Rivnut Lab Troubleshooting Guide
What is a Rivnut? Understanding rivnuts and how they work.
A rivnut, also known as a rivet nut, nutsert or nut insert, is a type of fastener used to create a threaded hole in materials that are thin or where access to the backside is limited. It is commonly used when joining metal sheets or other materials that are too thin to support a tapped thread. A rivet nut consists of a cylindrical body with a threaded interior and a flange at one end. The exterior of the body may have ridges or knurls to provide better grip and prevent rotation, like our xtralok nutserts. The other end of the rivut is predominately open to allow for the installation of a bolt. They are an easy solution that requires a rivnut tool to install them (here at Aerobolt we call them nutsert tools).
Rivnut Installation Issues.
Installing rivnuts can sometimes be tricky, so we have created this rivnutlab page to address the most common installation issues. The pictures below show the difference between an incorrectly installed rivnut (pictures 1 & 2) and a correctly installed rivnut (picture 3).
1. Inadequate Bulge.
The rivnut is not gripping the material correctly, causing the rivnut to spin whilst installing the bolt. In this instance, remove the nutsert and check the stroke on the tool before attempting to install another.
2. Over-stroked Bulge.
This can cause the parent material to buckle, or cause the rivnut to tilt on one side and/or lose the internal thread, resulting in an uneven thread and resistance to the bolt being threaded through.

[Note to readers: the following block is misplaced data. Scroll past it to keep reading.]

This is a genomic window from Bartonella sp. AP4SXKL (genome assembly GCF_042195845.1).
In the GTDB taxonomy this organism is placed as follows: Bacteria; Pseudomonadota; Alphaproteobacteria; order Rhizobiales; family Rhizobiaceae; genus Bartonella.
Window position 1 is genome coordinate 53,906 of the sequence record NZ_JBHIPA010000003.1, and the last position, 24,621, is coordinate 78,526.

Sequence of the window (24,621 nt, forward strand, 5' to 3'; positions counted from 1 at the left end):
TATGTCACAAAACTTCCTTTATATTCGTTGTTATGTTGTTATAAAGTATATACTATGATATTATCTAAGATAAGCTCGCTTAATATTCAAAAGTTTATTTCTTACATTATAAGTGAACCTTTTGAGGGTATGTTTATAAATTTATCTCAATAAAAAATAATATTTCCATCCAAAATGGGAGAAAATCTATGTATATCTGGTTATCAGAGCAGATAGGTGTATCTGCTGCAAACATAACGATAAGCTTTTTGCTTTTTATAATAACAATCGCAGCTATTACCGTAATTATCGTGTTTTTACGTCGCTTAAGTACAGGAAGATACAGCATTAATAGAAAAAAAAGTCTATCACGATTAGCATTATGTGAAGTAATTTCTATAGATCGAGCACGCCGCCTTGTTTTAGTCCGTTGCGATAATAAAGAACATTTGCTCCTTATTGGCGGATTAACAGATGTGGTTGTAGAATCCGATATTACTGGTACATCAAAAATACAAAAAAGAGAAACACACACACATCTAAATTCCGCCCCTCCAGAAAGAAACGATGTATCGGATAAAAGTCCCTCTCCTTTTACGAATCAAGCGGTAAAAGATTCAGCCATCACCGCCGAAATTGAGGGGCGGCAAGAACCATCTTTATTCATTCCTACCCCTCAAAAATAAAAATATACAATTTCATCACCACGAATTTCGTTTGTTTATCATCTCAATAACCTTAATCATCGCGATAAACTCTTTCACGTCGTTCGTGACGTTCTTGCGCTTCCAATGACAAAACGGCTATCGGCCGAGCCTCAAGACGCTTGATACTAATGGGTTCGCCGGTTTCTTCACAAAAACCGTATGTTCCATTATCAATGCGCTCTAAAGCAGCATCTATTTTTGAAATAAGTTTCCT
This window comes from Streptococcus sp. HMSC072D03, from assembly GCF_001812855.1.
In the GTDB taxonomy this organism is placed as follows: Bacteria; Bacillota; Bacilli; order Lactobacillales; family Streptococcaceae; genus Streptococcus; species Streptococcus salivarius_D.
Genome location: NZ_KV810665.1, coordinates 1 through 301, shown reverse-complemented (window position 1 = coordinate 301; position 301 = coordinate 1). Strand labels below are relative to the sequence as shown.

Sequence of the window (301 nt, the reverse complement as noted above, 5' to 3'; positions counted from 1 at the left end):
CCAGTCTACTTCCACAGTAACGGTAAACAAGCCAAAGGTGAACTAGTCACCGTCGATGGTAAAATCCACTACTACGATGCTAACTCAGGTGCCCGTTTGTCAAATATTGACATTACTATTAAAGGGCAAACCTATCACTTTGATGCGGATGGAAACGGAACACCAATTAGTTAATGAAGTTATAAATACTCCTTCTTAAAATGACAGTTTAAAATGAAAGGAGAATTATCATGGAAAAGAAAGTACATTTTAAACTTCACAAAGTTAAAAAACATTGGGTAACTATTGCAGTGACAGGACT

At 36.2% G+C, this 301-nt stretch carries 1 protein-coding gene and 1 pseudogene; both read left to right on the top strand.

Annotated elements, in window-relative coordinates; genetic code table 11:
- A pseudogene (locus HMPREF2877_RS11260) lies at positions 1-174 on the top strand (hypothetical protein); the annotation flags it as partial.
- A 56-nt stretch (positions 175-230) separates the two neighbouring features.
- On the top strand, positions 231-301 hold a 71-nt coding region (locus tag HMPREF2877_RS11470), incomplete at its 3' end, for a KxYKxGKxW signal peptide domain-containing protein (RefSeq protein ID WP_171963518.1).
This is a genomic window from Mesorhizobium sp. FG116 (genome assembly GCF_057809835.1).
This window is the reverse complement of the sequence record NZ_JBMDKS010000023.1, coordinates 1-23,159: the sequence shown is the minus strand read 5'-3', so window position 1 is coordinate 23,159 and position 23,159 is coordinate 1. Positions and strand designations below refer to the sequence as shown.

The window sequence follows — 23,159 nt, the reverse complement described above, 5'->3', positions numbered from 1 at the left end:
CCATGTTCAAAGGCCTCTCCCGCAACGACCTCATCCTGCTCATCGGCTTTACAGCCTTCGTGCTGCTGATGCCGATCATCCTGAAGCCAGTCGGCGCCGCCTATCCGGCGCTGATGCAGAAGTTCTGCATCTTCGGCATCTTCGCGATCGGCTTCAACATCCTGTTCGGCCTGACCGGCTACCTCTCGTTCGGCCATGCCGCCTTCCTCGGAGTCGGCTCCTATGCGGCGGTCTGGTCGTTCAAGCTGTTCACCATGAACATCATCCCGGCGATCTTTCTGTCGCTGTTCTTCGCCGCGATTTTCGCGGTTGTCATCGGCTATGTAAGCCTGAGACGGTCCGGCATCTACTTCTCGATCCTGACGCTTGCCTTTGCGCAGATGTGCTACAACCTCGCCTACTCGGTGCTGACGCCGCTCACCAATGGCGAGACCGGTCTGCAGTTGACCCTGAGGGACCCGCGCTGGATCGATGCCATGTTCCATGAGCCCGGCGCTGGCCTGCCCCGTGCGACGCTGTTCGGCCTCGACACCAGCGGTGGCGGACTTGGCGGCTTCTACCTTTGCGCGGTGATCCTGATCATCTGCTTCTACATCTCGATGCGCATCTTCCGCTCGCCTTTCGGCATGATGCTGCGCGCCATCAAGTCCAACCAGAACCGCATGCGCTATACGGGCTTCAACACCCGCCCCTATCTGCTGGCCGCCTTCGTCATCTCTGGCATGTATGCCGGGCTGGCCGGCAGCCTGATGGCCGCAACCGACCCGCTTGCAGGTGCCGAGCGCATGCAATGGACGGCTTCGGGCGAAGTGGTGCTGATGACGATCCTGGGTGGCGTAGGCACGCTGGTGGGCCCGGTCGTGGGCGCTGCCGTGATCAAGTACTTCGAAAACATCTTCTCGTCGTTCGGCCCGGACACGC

3. Correct Bulge.
When installed correctly, there is no tilting and the rivnut is well balanced between gripping the material and allowing a bolt to be threaded through with no resistance.
Other rivnut installation issues:
Stripped thread: this is most probably caused by too much stroke or tension, or due to the tool mandrel being bent/damaged.
Tilting rivnut: The quality of the rivnut may be questionable, the tool mandrel is bent or the anvil size may not be correct.
Scratched head: Check you have the correct size anvil on the tool.
How do you install a rivnut?
Installing rivnuts is easy, follow these 4 easy steps to install a rivnut.
- Step 1. Thread the rivnut onto the mandrel of the tool, some tools spin themselves to load the rivnut.
- Step 2. Place the rivnut into the pre-drilled hole & activate tool to begin swaging process. Tool’s mandrel will pull up rivnut causing body to collapse & bulge out 360°.
- Step 3. The rivnut has now bulged & created a lip on the blind side of the material and has firmly interlocked itself onto the material.
- Step 4. rivnut tool will either automatically or manually reverse out of the rivnut.
What's the difference between rivnut & nutsert?
Nutserts, and rivnuts are labels for fundamentally the same fastener type. The generic term is rivet nut, however there are other tpopular erms for the same fastener, such as nutserts, rivnuts and threaded inserts. Over time a number of company brands and their trademarks of these products have become the default product name.
What are the benefits of rivnuts?
Rivnuts provide a quick, reliable, and low-cost system of inserting a thread in thin steel sheeting or tubular material.
Key Rivnut Benefits.
- One side assembly for fast installations as access to the rear is not required.
- Highly resilient, forming a permanent superior thread for the attachment of a bolt/screw.